Last weekend I flew down to Sydney partly to attend the 50th anniversary party for the Class of ’65 from Harbord Primary School on the northern beaches. Many old school photos were exchanged, including the one above showing me (circled in red) at the age of seven.
The function was at Manly Bowls Club in the heart of Tony Abbott territory and the night went pretty much as I imagined it would. Some of us have lived fairly happy and prosperous working lives, others less so, and a surprising number are dead.
One of the latter was Sid Dawson, who I wrote about once before here at Troppo. That’s him in the top row third from the left. Sid was a quite disturbed child, the grandson of renowned Australian baritone Peter Dawson (or so I was told). Our kindergarten teacher used to lock him in the box where our sleeping mats were kept when he was naughty. It can’t have done much for his already dodgy state of mind. Apparently he spent much of his life in and out of prison and died quite a few years ago now.
Frank, on the other hand, did quite well. He’s the boy to my immediate left in the photo (which he sent me a couple of days ago). Frank became a successful accountant and is semi-retired now, living at Beacon Hill and doing a bit of consulting and a lot of gardening.
Debbie is the little girl with dark curly hair in the row below me and slightly to the right. I worshipped her from afar in primary school. Her family were all keen tennis players and they took me and Debbie to White City (in 1967 I think) to act as ball-persons at the NSW Open. I tried to get the autograph of big West Indian fast bowler Wes Hall who was there with American tennis player Arthur Asche and a posse of adoring buxom blonde young ladies. I went up to him and said “Mr Hall, Mr Hall, can I have your autograph?”. “Go away boy and don’t bother me” he said. Debbie said she didn’t have any problem getting his autograph, probably because of her tanned 14 year old legs and very short tennis skirt. Debbie has had a failed marriage (to a lawyer, bloody typical) and now lives at home caring for her aged parents. Her dad had a stroke a couple of years ago and her mum’s memory is fading (like my mum).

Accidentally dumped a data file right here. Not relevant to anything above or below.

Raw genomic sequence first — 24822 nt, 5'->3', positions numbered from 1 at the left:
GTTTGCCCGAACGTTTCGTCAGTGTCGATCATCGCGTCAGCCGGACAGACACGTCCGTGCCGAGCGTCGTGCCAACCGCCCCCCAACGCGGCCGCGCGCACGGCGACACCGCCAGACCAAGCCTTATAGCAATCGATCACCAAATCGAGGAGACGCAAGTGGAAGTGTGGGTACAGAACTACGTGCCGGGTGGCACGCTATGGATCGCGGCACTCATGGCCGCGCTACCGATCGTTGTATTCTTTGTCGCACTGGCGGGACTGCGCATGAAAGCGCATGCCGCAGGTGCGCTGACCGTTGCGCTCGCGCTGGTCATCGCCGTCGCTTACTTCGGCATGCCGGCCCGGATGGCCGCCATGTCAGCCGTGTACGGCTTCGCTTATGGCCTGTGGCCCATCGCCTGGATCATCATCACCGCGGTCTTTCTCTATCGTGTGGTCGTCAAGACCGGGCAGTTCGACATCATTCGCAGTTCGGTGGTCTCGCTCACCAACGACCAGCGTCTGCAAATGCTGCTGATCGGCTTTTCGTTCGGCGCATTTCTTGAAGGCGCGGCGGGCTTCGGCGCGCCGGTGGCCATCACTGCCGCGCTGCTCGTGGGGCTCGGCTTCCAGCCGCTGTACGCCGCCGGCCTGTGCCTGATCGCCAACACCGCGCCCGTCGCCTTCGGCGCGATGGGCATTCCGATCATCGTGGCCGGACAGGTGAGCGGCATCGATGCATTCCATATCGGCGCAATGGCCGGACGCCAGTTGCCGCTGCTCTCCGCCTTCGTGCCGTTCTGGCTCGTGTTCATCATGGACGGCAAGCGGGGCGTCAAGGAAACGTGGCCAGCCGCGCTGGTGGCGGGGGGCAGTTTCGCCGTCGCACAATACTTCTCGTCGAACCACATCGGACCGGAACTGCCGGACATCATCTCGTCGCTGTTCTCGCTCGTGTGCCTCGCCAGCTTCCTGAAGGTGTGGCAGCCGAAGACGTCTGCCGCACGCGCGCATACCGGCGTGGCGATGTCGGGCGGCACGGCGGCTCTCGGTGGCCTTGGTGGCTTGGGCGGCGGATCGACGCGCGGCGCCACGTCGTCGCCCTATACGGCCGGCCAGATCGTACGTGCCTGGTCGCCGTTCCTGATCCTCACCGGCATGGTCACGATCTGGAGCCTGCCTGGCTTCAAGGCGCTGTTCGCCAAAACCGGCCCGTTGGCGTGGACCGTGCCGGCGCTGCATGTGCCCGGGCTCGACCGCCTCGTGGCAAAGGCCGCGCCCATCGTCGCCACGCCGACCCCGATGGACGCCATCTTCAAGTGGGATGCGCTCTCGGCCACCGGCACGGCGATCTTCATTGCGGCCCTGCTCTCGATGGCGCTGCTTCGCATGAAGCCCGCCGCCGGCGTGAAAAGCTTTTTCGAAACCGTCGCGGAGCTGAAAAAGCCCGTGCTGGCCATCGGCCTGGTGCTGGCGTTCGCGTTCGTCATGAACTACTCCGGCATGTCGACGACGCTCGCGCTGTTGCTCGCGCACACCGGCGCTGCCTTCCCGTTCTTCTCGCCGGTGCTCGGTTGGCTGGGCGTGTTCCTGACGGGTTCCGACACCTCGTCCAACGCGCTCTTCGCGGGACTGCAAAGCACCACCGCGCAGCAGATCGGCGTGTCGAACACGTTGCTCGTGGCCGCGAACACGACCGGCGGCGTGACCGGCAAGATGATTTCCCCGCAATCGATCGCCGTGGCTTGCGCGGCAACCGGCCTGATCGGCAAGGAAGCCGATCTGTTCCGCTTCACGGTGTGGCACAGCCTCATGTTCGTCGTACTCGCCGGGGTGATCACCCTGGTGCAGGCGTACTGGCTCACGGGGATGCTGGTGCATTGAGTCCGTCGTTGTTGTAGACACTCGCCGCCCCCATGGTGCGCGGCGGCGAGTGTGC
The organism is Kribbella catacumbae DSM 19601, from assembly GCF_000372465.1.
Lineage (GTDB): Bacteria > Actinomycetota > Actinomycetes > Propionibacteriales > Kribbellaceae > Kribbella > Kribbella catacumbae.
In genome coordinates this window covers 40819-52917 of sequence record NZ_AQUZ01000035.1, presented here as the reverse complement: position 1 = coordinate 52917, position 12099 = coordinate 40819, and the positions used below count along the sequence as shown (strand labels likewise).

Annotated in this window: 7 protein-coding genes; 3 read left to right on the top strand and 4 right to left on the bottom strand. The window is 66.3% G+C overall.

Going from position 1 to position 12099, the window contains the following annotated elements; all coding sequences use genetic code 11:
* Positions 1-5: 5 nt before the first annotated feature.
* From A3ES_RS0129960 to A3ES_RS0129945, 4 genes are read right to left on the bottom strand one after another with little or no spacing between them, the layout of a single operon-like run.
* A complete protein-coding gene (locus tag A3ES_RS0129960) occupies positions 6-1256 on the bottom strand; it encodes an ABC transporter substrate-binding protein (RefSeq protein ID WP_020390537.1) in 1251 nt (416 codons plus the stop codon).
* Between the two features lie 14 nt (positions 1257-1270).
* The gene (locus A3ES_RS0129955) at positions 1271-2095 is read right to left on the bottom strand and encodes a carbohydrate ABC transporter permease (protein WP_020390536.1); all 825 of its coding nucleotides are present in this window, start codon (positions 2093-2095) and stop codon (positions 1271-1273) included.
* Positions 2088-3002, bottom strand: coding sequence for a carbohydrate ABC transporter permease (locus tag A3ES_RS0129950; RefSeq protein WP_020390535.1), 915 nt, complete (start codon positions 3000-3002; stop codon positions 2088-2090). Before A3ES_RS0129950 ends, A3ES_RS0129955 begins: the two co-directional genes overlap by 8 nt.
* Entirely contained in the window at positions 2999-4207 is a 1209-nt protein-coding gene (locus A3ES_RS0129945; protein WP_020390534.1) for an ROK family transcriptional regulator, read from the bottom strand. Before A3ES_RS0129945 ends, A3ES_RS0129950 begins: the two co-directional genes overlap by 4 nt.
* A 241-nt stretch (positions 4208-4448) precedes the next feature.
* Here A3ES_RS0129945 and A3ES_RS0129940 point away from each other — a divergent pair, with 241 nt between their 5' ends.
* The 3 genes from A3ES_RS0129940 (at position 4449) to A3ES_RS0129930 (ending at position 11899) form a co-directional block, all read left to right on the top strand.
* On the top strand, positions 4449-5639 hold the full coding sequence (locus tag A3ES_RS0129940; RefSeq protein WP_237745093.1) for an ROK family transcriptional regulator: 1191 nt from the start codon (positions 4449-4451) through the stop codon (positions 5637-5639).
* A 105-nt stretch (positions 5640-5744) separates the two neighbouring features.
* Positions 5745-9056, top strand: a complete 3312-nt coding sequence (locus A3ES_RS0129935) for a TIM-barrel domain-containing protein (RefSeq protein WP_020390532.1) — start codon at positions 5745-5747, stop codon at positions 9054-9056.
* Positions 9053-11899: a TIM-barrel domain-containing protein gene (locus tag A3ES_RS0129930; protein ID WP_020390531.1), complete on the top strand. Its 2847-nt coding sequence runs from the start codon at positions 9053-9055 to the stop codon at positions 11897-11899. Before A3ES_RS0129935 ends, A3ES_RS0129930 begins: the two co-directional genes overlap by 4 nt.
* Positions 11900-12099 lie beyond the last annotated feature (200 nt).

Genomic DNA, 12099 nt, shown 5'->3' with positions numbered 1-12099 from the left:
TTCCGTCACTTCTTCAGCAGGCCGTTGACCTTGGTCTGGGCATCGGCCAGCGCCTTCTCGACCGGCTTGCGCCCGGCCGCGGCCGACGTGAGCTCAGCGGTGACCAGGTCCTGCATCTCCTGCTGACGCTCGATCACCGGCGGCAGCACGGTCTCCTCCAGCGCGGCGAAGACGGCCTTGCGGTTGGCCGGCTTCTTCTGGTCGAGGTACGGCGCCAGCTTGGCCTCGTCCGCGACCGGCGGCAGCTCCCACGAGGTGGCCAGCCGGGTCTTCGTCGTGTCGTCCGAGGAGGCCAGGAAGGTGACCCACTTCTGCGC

Ruth isn’t in the class photo but was there at the reunion. She was the school maths wizard. She and my best mate Rob Peters (a doctor in Maitland these days) were “an item” (as Ruth put it) through our high school years. However they were both devout Christians, and Ruth notes that their relationship consisted entirely of walking home from school together each day holding hands. Ruth spent her whole working life until age 50 caring for her disabled parents. Only when they died* was she able to go to university and eventually become a high school maths teacher (which she still is).*Deb tells me that Ruth’s mum is actually still alive.
Kym isn’t in the class photo either (at least I can’t pick her). She was in my Year 5 class where the teacher was a frightening old dragon named Miss Kellsick. Kym was very bright but nervy and inclined to chatter. Miss Kellsick had her permanently petrified with fear, but caught her chattering one day when she came back into the classroom suddenly. “You are a disruptive influence. You should be ashamed of yourself. You’re going to have to pull up your socks, young lady.” Kym was so frightened that she reflexively bent down to pull up her socks. Miss Kellsick, convinced that she was being mocked by an insolent child, sent her to the headmaster’s office. Kym says Miss Kellsick traumatised her to such an extent that it took her years to recover. It might be one reason she became a social worker, helping troubled children.
And so it goes … Another reunion is planned in 5 years, when nearly all of us will probably be retired.